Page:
This last week, in advance of Remembrance Day, I found myself talking to Shaun Taylor, a Canadian Armed Forces veteran. I know Shaun as my neighbour and friend, the guy who loves mountain biking and who roasts coffee in his garage. We often stop to chat in the neighbourhood, but we haven’t talked much about his decades of military service.
In my vocation as a minister, I spend a lot of time talking to a lot of different people. And yet for me, war (and the experience of war) has not been something I’ve felt comfortable bringing up. In correspondence with Shaun last week, I told him, “I know it’s just me, but it’s intimidating to know how to approach the subject.”
As someone who grew up in a pacifist Mennonite family, war has always been a concept that I have kept at some distance: something to be resisted. I’ve shivered through many Remembrance Day ceremonies, but war has remained something that other people do in far away places.
The parade of aging veterans is always sobering, bringing past into the present, bringing the gunfire of distant shores to the cenotaphs at the heart of our local communities. And yet — for me at least — in the absence of relationship with those who have served, war and its impacts has often seemed a deadly though far-away abstraction. My images of war are from the news, from movies. With no serving members amongst my family and friends, the reality has never been brought fully home.
The invasion of Ukraine (a place my grandparents fled a hundred years ago) has rekindled my hatred of war. And it’s also piqued my curiosity in coming to better know those who have stepped into armed conflict. These days I’ve been wondering how to bridge that gap.
What do you ask someone who’s been through hell and back? And how as civilians, as those who have not directly borne the cost of combat in our bodies and souls, might we sensitively ask about experiences that have left indelible scars, marking each veteran’s life with stories that aren’t always easy to share?
At the beginning of last week, Shaun posted a few reflections about Remembrance Day on Instagram. In his video, he invited other veterans to join him in answering the question, “What does Remembrance Day mean to me?”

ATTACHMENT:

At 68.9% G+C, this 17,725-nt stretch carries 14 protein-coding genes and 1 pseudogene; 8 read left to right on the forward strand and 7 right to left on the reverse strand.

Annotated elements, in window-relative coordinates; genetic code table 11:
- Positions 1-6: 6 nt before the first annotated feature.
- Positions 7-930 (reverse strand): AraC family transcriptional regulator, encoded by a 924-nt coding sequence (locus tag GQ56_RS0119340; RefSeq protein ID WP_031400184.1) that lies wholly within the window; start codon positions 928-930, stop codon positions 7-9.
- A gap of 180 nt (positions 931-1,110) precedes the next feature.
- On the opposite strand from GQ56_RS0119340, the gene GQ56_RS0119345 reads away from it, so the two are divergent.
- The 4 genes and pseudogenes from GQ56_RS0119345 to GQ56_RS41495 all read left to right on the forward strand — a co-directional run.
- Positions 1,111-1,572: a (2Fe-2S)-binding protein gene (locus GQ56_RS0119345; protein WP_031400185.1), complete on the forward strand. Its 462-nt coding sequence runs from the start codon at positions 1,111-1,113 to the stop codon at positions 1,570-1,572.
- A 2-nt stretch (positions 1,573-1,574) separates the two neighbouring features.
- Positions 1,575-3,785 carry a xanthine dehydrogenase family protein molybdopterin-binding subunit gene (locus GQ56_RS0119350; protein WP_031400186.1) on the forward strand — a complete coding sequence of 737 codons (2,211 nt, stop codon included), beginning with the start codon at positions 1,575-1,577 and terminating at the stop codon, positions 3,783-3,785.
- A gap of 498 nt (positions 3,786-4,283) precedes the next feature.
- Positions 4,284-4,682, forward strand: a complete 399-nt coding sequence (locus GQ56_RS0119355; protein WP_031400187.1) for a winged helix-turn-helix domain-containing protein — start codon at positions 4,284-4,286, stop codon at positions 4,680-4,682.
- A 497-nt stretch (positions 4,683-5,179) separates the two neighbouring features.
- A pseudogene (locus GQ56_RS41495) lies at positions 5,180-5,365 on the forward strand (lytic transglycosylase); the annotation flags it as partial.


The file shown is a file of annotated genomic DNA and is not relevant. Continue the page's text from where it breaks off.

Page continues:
In taking this action, he opened a doorway to conversation. By attaching the #CanadaRemembers hashtag, he gave each of us an opportunity to eavesdrop on the lived experiences of those who have served and who are serving the country in this way. It’s an invitation to listen in, and also to reach out.
The videos I’ve watched so far have been moving and deeply personal. Veterans from coast to coast to coast are posting, sharing their reflections on this question. Stories of camaraderie. Stories of pain and loss. Of those who they served alongside. Of those they were unable to go back for, unable to save.
What these veterans’ stories have done for me is put a human face on something that has long been so distant from my own life experience. With a face and a name, with the invitation to enter into conversation, Shaun’s project has given me a chance to better understand the life of a soldier through the eyes of Canadian veterans. Closer to home, this project has also helped me to better know my neighbour.
This year, thanks to Shaun and a bunch of other vets, an opening to conversation has been created. I’m a peace-loving Anglican minister who believes that Jesus invites us into the way of peace. And also, I’m a neighbour called by my faith to love my neighbours. So I show up. I listen. I learn. This year, thanks to my neighbour, I have a new way into this conversation.
Pastor Andrew Stephens Rennie, St. David’s Anglican Church in Castlegar.